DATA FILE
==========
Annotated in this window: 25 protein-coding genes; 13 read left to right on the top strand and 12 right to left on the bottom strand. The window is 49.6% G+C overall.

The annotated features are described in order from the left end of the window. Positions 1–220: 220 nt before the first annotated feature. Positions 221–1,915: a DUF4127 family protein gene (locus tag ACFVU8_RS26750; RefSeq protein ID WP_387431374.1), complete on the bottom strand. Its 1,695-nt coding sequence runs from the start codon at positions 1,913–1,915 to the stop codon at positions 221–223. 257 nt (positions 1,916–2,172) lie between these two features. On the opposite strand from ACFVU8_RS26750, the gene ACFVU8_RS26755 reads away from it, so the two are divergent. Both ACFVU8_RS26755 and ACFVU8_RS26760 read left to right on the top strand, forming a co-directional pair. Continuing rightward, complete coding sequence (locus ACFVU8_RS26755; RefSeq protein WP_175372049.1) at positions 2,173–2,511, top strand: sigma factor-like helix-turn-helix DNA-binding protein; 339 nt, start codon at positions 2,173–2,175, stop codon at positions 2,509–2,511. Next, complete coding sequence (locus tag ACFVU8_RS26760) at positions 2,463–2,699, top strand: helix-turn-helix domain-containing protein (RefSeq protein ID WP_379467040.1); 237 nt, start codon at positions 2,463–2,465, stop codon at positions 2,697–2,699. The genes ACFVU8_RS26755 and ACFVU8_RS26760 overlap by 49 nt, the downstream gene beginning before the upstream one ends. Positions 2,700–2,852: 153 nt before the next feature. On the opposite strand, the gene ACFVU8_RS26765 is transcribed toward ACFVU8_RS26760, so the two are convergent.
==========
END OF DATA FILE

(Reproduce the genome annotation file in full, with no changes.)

Annotated in this window: 25 protein-coding genes; 13 read left to right on the top strand and 12 right to left on the bottom strand. The window is 49.6% G+C overall.

The annotated features are described in order from the left end of the window. Positions 1–220: 220 nt before the first annotated feature. Positions 221–1,915: a DUF4127 family protein gene (locus tag ACFVU8_RS26750; RefSeq protein ID WP_387431374.1), complete on the bottom strand. Its 1,695-nt coding sequence runs from the start codon at positions 1,913–1,915 to the stop codon at positions 221–223. 257 nt (positions 1,916–2,172) lie between these two features. On the opposite strand from ACFVU8_RS26750, the gene ACFVU8_RS26755 reads away from it, so the two are divergent. Both ACFVU8_RS26755 and ACFVU8_RS26760 read left to right on the top strand, forming a co-directional pair. Continuing rightward, complete coding sequence (locus ACFVU8_RS26755; RefSeq protein WP_175372049.1) at positions 2,173–2,511, top strand: sigma factor-like helix-turn-helix DNA-binding protein; 339 nt, start codon at positions 2,173–2,175, stop codon at positions 2,509–2,511. Next, complete coding sequence (locus tag ACFVU8_RS26760) at positions 2,463–2,699, top strand: helix-turn-helix domain-containing protein (RefSeq protein ID WP_379467040.1); 237 nt, start codon at positions 2,463–2,465, stop codon at positions 2,697–2,699. The genes ACFVU8_RS26755 and ACFVU8_RS26760 overlap by 49 nt, the downstream gene beginning before the upstream one ends. Positions 2,700–2,852: 153 nt before the next feature. On the opposite strand, the gene ACFVU8_RS26765 is transcribed toward ACFVU8_RS26760, so the two are convergent.